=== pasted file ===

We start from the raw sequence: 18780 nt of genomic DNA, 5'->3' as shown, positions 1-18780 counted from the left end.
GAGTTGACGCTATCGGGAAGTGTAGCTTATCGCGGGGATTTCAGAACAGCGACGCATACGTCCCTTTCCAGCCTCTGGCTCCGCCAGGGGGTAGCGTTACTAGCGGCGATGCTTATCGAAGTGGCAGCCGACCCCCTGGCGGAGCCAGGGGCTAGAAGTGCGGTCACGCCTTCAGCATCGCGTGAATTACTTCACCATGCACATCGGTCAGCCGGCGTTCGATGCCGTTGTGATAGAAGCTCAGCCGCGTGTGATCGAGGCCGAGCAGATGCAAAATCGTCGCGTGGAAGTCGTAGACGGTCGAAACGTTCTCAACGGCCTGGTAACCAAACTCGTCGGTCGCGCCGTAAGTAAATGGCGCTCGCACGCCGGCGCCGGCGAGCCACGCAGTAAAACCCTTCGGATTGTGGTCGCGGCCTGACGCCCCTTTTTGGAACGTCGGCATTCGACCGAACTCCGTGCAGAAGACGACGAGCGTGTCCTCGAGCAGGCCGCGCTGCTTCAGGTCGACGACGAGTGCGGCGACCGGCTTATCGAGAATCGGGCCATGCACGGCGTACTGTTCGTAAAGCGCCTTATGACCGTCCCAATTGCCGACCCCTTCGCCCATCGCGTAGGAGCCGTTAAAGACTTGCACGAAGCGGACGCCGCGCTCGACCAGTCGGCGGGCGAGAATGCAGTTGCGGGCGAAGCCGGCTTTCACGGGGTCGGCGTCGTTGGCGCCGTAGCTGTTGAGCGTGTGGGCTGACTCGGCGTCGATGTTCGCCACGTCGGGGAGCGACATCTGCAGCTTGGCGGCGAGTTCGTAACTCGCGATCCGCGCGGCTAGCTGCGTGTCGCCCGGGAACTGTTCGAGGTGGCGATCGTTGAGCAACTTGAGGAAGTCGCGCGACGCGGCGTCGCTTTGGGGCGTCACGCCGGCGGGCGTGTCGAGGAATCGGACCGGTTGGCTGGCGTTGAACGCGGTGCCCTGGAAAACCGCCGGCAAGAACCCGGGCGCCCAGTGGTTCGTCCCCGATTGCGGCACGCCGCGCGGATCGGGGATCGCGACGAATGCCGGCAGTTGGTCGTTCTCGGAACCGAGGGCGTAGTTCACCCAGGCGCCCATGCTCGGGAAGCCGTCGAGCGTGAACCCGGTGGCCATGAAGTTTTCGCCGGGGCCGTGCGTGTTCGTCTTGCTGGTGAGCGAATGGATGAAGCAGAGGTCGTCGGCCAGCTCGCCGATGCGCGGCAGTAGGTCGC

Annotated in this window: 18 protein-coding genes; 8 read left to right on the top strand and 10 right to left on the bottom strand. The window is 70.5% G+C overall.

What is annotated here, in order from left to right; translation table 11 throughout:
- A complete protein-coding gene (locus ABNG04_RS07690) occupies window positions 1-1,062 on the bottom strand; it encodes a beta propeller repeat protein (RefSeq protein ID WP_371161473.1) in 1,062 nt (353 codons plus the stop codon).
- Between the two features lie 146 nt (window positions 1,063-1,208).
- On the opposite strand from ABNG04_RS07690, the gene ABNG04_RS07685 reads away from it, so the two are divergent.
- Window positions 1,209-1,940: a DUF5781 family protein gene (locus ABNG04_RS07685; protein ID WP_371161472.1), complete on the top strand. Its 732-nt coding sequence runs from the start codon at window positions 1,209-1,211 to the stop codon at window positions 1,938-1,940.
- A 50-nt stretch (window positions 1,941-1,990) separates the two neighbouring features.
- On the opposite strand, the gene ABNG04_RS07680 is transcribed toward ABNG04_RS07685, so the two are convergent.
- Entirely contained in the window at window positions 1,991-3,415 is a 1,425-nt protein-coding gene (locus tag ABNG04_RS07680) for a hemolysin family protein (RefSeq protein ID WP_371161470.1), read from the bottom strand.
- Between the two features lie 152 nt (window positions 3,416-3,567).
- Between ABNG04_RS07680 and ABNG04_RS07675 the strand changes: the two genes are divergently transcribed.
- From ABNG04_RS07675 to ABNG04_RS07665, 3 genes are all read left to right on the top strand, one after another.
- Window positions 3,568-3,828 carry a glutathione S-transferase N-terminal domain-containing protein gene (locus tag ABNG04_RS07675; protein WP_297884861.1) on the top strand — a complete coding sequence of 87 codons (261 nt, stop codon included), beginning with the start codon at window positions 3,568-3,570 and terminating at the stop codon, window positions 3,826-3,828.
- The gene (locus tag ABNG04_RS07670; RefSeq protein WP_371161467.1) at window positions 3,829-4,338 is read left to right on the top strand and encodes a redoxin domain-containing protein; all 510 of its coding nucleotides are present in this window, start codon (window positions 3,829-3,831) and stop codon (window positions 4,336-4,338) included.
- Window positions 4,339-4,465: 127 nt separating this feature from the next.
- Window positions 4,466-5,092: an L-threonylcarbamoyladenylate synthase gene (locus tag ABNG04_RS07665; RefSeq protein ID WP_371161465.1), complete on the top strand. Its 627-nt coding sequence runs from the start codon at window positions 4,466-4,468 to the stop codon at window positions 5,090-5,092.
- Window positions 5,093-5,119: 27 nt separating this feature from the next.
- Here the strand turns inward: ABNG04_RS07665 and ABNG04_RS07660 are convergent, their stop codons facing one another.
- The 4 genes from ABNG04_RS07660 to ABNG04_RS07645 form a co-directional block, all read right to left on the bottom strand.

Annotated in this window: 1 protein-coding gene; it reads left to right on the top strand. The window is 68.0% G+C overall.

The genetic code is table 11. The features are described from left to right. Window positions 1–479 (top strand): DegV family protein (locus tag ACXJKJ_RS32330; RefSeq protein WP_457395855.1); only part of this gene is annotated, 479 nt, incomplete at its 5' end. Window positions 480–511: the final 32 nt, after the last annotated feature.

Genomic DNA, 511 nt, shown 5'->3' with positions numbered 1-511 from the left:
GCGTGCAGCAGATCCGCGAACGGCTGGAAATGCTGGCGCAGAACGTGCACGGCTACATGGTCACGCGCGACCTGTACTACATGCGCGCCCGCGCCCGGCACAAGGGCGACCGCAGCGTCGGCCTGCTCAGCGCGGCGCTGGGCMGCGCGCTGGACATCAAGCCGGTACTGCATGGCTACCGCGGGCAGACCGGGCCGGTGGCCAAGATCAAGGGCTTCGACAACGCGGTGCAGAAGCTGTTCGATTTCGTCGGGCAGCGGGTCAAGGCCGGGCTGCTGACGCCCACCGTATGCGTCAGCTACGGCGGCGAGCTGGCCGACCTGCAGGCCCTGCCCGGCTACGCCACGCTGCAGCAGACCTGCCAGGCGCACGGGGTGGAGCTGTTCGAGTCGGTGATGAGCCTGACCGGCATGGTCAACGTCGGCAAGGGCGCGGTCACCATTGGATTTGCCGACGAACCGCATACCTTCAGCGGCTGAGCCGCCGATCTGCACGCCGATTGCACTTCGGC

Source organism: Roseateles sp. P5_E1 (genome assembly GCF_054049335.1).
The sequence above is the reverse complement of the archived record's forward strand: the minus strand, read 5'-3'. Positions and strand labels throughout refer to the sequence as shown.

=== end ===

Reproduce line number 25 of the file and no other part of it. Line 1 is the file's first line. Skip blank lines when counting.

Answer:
GCGTGCAGCAGATCCGCGAACGGCTGGAAATGCTGGCGCAGAACGTGCACGGCTACATGGTCACGCGCGACCTGTACTACATGCGCGCCCGCGCCCGGCACAAGGGCGACCGCAGCGTCGGCCTGCTCAGCGCGGCGCTGGGCMGCGCGCTGGACATCAAGCCGGTACTGCATGGCTACCGCGGGCAGACCGGGCCGGTGGCCAAGATCAAGGGCTTCGACAACGCGGTGCAGAAGCTGTTCGATTTCGTCGGGCAGCGGGTCAAGGCCGGGCTGCTGACGCCCACCGTATGCGTCAGCTACGGCGGCGAGCTGGCCGACCTGCAGGCCCTGCCCGGCTACGCCACGCTGCAGCAGACCTGCCAGGCGCACGGGGTGGAGCTGTTCGAGTCGGTGATGAGCCTGACCGGCATGGTCAACGTCGGCAAGGGCGCGGTCACCATTGGATTTGCCGACGAACCGCATACCTTCAGCGGCTGAGCCGCCGATCTGCACGCCGATTGCACTTCGGC